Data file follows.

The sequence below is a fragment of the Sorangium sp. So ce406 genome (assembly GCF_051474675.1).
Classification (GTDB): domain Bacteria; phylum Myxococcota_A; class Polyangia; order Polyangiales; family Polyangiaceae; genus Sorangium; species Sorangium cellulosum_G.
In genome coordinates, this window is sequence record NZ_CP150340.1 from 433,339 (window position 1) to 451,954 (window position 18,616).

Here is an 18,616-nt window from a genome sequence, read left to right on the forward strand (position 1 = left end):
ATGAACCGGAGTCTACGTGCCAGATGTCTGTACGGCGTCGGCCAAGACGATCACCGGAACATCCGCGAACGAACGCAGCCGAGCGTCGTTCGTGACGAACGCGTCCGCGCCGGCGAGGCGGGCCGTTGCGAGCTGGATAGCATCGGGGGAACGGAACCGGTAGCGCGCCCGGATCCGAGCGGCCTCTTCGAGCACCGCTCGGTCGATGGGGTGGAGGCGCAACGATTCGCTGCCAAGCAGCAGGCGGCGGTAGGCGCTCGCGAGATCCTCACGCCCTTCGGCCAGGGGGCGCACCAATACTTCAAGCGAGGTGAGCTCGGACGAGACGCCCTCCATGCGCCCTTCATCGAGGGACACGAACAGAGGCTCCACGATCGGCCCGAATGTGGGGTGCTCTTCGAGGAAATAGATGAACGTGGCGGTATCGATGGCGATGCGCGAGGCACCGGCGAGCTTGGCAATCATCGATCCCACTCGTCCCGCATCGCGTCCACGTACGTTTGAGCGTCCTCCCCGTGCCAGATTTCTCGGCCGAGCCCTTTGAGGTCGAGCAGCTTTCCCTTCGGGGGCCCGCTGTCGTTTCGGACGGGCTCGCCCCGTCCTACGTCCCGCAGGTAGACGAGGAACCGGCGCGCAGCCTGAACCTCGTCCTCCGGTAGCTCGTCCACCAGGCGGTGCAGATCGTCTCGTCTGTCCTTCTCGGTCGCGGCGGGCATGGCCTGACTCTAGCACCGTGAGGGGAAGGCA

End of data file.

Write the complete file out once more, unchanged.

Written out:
The sequence below is a fragment of the Sorangium sp. So ce406 genome (assembly GCF_051474675.1).
Classification (GTDB): domain Bacteria; phylum Myxococcota_A; class Polyangia; order Polyangiales; family Polyangiaceae; genus Sorangium; species Sorangium cellulosum_G.
In genome coordinates, this window is sequence record NZ_CP150340.1 from 433,339 (window position 1) to 451,954 (window position 18,616).

Here is an 18,616-nt window from a genome sequence, read left to right on the forward strand (position 1 = left end):
ATGAACCGGAGTCTACGTGCCAGATGTCTGTACGGCGTCGGCCAAGACGATCACCGGAACATCCGCGAACGAACGCAGCCGAGCGTCGTTCGTGACGAACGCGTCCGCGCCGGCGAGGCGGGCCGTTGCGAGCTGGATAGCATCGGGGGAACGGAACCGGTAGCGCGCCCGGATCCGAGCGGCCTCTTCGAGCACCGCTCGGTCGATGGGGTGGAGGCGCAACGATTCGCTGCCAAGCAGCAGGCGGCGGTAGGCGCTCGCGAGATCCTCACGCCCTTCGGCCAGGGGGCGCACCAATACTTCAAGCGAGGTGAGCTCGGACGAGACGCCCTCCATGCGCCCTTCATCGAGGGACACGAACAGAGGCTCCACGATCGGCCCGAATGTGGGGTGCTCTTCGAGGAAATAGATGAACGTGGCGGTATCGATGGCGATGCGCGAGGCACCGGCGAGCTTGGCAATCATCGATCCCACTCGTCCCGCATCGCGTCCACGTACGTTTGAGCGTCCTCCCCGTGCCAGATTTCTCGGCCGAGCCCTTTGAGGTCGAGCAGCTTTCCCTTCGGGGGCCCGCTGTCGTTTCGGACGGGCTCGCCCCGTCCTACGTCCCGCAGGTAGACGAGGAACCGGCGCGCAGCCTGAACCTCGTCCTCCGGTAGCTCGTCCACCAGGCGGTGCAGATCGTCTCGTCTGTCCTTCTCGGTCGCGGCGGGCATGGCCTGACTCTAGCACCGTGAGGGGAAGGCA